The via portion is the length of the barrel connecting one signal layer to another. It is often referred to as the through via since it is part of the signal net. The stub portion is the rest of the barrel extending to the outer layer of the PCB. In high-speed designs, a good rule of thumb to remember is that a via stub should be less than 300mils/BR in length; where BR is the bit rate in Gb/s.

Building a Simple Scalable Circuit Model:

imageOn close examination of Figure 2, a differential via structure can be represented by a twin-rod transmission line geometry with excess capacitance (shown in red) distributed over its entire length. The smaller the anti-pad diameter, the greater the excess capacitance. This ultimately results in lower via impedance, causing higher reflections.

In all high-speed serial link designs, it is common practice to remove all non-functional pads and to maximize the anti-pad clearance as much as practically possible. Oval anti-pads are often used in this regard to further mitigate excess via capacitance.

Figure 3 illustrates the equivalent circuit for a differential via that could be used in a channel topology simulation. Here it is modeled with Agilent ADS software using a coupled line transmission line model for each section. This equivalent circuit model can be scaled for any combination of layer transitions and integrated in any channel simulation scenario.


imageSince the cross-section of the via is constant throughout its length, the differential impedance of all sections of the via are the same. We only need to know the physical length of each segment and the effective dielectric constant (Dkeff) to get the time delay of each segment.

When driven differentially, the odd-mode parameters of each via are of major importance. Since the even-mode parameters have no impact on differential performance, both odd and even-mode parameters are set to the same values in the model.

The challenge then is to calculate the odd mode impedance (Zodd), representing the individual via impedance (Zvia), of a differential via structure and the effective dielectric constant (Dkeff) based on its geometry. Simple equations are used to determine these parameters.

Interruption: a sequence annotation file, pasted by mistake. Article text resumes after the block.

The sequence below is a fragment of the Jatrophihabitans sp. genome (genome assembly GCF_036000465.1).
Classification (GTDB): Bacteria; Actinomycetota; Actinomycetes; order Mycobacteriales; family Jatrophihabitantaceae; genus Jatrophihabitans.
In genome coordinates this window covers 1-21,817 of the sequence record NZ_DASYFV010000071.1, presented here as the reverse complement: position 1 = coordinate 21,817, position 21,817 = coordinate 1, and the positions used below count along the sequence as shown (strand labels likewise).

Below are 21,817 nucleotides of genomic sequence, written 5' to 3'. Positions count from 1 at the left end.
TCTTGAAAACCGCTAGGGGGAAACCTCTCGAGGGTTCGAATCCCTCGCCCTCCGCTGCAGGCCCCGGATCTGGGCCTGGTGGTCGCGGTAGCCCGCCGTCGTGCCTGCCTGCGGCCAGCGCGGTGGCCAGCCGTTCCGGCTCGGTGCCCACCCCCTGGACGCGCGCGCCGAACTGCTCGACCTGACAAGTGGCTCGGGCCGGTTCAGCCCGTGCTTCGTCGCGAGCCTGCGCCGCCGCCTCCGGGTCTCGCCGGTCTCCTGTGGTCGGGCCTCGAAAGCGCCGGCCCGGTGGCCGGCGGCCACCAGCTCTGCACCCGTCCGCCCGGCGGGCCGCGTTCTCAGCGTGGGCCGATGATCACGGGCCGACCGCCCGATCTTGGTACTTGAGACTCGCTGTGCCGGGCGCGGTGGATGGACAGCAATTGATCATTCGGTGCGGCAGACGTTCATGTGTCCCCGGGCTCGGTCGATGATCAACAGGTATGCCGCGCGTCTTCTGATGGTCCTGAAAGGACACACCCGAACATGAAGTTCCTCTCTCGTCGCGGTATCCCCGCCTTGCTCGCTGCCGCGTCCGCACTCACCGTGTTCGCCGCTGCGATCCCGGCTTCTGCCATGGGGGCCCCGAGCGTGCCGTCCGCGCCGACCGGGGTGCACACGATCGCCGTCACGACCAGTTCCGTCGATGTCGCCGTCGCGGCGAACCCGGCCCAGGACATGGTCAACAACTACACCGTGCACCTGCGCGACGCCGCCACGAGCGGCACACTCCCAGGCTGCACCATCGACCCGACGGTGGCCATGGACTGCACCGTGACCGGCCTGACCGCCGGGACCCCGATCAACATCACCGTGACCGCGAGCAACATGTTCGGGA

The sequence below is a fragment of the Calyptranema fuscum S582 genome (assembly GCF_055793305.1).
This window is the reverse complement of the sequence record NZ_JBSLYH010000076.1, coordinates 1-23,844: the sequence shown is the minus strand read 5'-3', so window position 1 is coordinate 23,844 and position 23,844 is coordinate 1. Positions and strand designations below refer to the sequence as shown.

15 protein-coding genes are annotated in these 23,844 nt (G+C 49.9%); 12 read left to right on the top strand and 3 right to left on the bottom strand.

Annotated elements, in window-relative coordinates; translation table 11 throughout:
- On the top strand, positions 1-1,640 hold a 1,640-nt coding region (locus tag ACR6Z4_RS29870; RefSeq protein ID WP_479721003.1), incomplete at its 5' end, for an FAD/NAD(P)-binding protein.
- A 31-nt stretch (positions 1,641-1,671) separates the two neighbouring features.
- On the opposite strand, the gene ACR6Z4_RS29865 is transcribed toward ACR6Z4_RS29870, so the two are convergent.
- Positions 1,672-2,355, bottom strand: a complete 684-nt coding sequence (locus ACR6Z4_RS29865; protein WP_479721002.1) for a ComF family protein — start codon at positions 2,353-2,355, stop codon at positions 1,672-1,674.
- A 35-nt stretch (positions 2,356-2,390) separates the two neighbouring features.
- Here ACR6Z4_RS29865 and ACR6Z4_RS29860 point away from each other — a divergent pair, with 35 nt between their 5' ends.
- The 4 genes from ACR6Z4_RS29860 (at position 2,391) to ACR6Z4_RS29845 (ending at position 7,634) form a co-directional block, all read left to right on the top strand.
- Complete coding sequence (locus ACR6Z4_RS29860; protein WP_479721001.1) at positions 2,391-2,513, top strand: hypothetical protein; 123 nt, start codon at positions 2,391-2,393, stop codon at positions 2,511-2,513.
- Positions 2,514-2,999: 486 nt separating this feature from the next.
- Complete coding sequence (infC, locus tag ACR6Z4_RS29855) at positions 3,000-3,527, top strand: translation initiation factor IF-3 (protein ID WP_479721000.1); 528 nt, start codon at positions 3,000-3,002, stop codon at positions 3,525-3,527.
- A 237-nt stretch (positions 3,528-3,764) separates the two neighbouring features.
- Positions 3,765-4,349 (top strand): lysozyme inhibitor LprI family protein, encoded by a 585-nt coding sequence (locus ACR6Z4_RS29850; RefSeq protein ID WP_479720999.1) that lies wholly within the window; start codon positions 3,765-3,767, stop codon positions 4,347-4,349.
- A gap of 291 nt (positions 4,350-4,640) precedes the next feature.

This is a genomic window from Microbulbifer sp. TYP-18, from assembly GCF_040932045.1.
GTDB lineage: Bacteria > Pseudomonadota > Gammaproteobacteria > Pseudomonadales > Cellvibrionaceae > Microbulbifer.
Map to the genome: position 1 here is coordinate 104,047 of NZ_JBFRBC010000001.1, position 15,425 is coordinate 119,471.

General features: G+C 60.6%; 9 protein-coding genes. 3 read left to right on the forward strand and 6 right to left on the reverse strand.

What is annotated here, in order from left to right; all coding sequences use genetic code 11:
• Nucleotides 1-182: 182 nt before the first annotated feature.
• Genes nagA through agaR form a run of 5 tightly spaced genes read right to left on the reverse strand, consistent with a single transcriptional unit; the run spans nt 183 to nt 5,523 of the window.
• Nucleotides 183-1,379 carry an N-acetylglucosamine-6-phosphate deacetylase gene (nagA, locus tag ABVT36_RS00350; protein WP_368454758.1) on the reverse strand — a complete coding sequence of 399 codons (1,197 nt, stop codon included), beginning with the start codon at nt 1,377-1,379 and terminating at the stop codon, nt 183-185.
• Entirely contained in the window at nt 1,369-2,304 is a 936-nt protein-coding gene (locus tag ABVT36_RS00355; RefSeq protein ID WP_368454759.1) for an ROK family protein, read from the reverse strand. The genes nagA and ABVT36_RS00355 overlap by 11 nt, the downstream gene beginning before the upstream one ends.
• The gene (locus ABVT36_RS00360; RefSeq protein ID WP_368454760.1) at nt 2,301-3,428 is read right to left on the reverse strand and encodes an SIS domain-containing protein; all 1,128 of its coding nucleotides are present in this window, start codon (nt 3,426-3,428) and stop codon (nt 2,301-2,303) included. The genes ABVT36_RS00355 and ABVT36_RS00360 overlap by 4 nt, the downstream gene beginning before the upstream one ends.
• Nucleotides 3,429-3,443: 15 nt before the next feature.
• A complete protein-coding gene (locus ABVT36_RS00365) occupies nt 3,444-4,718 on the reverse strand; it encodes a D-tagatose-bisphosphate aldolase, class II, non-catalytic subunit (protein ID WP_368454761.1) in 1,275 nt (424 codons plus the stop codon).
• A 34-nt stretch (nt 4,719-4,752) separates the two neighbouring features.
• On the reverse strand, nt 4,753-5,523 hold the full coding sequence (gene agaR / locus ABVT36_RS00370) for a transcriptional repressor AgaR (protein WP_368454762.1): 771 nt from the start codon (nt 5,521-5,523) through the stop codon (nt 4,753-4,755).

Developing the Equations:

Anti-pads can vary in size and shape. They can be anything from round, to oval around each via, or even a large oval surrounding both vias as illustrated in Figure 4. Square, or rectangular variations (not shown) are similar. image

Referring back to Figure 2, we see the structure of each via looks a lot like two coaxial transmission lines with the inner layer reference planes acting like a shield. Electrostatically this is a good approximation, but because the shield is not continuous, the magnetic fields are not contained like they are in a coaxial structure. Instead they behave more like magnetic fields around a twin-rod structure.

So here lies the secret in modeling a differential via. We take the best of both geometries to calculate the odd-mode impedance representing Zvia.

For inductance, we will use the odd-mode inductance formula from the twin-rod transmission line geometry to calculate Lvia :


Referring to Figure 4, we then calculate the odd-mode capacitance for Cvia derived from an approximate formula for an elliptic coaxial structure developed by M.A.R. Gunston in his book, “Microwave Transmission Line Impedance Data” . In the original formula, both shield (W’+b) and inner conductor (w+t) are elliptical in shape and are dimensioned as shown. When the anti-pads are circular, then ln[(W’+b) /(w+t)] reduces to just ln[b/t)]; which is the denominator in the Coax equation. If we use Gunston’s approximation to calculate Cvia, then the equation becomes:










imageSince conventional FR4 type laminates are fabricated with a weave of glass fiber yarns and resin, they are anisotropic in nature. Because of this, the dielectric constant value depends on the direction of the electric fields. In a multi-layer PCB, there are effectively two directions of electric fields.

The one we are most familiar with has the electric fields perpendicular to the surface of the PCB; as is the case of stripline shown here in Figure 5. The dielectric constant, designated as Dkz in this case, is normally the bulk value of the dielectric specified by the laminate manufacturer’s data sheet.

The other case has the electric fields running parallel to the surface of the PCB, as is the case when a signal propagates through a differential via structure. In this situation, the dielectric constant, designated as Dkxy, can be15-20% higher than Dkz .

Therefore, assuming a nominal 18% anisotropic factor, Dkxy = 1.18(Dkz)

Now that we have defined Lvia, Cvia and Dkavg, Zvia can be estimated using the following equation: